VATICAN CITY – Pope Francis is facing a religious and diplomatic balancing act as he heads to Egypt this weekend, hoping to comfort its Christian community after a spate of Islamic attacks while seeking to improve relations with Egypt’s Muslim leaders.
Security has been tightened, with shops ordered closed and police conducting door-to-door checks in the upscale Cairo neighborhood where Francis will stay Friday night. His only public Mass is being held at a military-run stadium.
Vatican spokesman Greg Burke said Francis wasn’t overly concerned and wouldn’t use an armored car, as his predecessors did on foreign trips. Francis insisted on going ahead with the trip even after twin Palm Sunday church bombings killed at least 45 people and a subsequent attack at the famed St. Catherine’s monastery in Sinai.
“We’re in the world of ‘new normal,'” Burke said. “But we go forward with serenity.”
The highlight of the two-day trip will be Francis’ visit Friday to Al-Azhar, the revered 1,000-year-old seat of learning in Sunni Islam. There, he will meet privately with grand imam Sheikh Ahmed el-Tayeb, and participate in an international peace conference.
Francis has insisted that Christian-Muslim dialogue is the only way to overcome Islamic extremism of the kind that has targeted Christians and driven them from their 2,000-year-old communities in Iraq, Syria and elsewhere in the Middle East. While condemning extremist attacks against Christians, he has said he is traveling to Egypt as a messenger of peace at a time when the world is “torn by blind violence.”
But his message of dialogue and tolerance has been rejected as naive by even some of his fellow Jesuits, for whom Islam remains “a religion of the sword” that has failed to modernize. Even ordinary Egyptian Christians see his visit as a nice gesture but one that ultimately won’t change their reality.
“He has been saying the same words for years, which is all about love and tolerance, but political Islam ruined the world and the most important change should come from Al-Azhar,” said John, a 24-year-old Coptic Christian student from Cairo who declined to give his last name because he feared reprisals.
The visit, though, marks a diplomatic breakthrough for Rome after Al-Azhar severed relations with the Vatican in 2011 after Pope Benedict XVI demanded Egypt better protect its Christian minority following a New Year’s Eve church bombing that killed more than 20 people.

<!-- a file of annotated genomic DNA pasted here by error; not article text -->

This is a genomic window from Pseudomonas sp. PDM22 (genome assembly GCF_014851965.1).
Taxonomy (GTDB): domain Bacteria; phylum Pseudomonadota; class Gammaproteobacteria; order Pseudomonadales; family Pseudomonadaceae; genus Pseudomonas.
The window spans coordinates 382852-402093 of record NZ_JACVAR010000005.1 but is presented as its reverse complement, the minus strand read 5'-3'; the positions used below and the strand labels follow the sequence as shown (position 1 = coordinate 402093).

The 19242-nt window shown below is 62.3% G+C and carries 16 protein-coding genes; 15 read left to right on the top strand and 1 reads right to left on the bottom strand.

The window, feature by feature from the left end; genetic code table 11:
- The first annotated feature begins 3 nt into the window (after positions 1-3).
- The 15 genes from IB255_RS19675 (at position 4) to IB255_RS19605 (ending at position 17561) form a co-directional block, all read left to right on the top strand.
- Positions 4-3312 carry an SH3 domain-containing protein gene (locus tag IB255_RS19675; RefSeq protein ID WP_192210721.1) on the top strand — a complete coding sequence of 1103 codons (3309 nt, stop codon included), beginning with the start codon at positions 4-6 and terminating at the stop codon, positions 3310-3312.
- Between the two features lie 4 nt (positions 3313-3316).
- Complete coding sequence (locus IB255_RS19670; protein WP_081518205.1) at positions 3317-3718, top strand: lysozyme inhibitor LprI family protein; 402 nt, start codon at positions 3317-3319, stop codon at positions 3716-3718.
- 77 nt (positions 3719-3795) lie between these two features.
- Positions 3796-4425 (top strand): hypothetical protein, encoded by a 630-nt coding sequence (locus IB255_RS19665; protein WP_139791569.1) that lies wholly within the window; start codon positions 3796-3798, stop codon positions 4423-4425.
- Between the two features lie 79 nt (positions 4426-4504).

Francis has spent the better part of his four-year papacy seeking to mend the ties, and last year hosted el-Tayeb at the Vatican.
His reciprocal visit will cement the renewed relationship and should help el-Tayeb as he confronts an unprecedented campaign in Egypt’s pro-government media accusing Al-Azhar of failing to do enough to combat Islamic extremism.
While Al-Azhar has been increasingly vocal in denouncing attacks and trying to spread an image of moderation, “it is considered by some in Egyptian society to be fundamentally incapable of reforming the religious discourse,” said Michele Brignone, managing editor of Oasis, the Italian journal of Christian-Muslim dialogue.
Ishak Ibrahim, a researcher on religious freedoms at the Egyptian Initiative for Personal Rights, concurred.
“There is a difference between the statements released by the institution and its conduct on the ground,” he said.
For el-Tayeb, then, the pope’s visit is a timely godsend, showing him as a promoter of Christian-Muslim dialogue who not only scored a visit by Francis, leader of the world’s 1.2 billion Catholics, but also Patriarch Bartholomew I, the spiritual leader of the world’s Orthodox Christians.
Both men are scheduled to participate in Friday’s peace conference.
The pope’s visit will also help Egyptian President Abdel-Fattah el-Sissi bolster his image as a global statesman fighting religious militancy and advocating for interfaith dialogue.
The pope’s visit, following el-Sissi’s recent reception at the White House, will crown the time and effort he has invested in shaking off the international isolation he suffered after his 2013 ouster of Islamist President Mohammed Morsi, Egypt’s first freely elected president.
Egypt’s Coptic Christians, who make up about 10 percent of the country’s 92 million people, have been strong backers of el-Sissi even after the recent attacks and amid mounting international criticism of human rights violations by his government.
Burke, the Vatican spokesman, acknowledged that the pope could be used by leaders for their political ends during his foreign trips. But he insisted Francis has an agenda of his own: to minister to Egypt’s tiny Catholic community, express solidarity with the broader Christian community and improve ties with Muslims.
That said, even some of Francis’ own Jesuit confreres caution that the pope is naive in trying to hold dialogue with Al-Azhar and an Islamic tradition that they say remains stuck in the Middle Ages.
The Rev. Samir Khalil Samir, one of the foremost Jesuit experts on Islam, has written extensively about what he considers the fundamental problems of Islam and its failure to modernize, and told Francis his thoughts when they met last June.
Another Egyptian Jesuit, the Rev. Henri Boulad, told the Vatican newspaper, L’Osservatore Romano, that the ideology presented in Islam’s educational books and sermons preached by its imams served as “continual incitement” for the young.
“This is a problem within Islam, which does not offer responses to the questions of modern life and finds itself facing the need to reform itself,” the Vatican newspaper quoted him as saying.
AP reporters Hamza Hendawi and Meena Zaki contributed to this report from Cairo.
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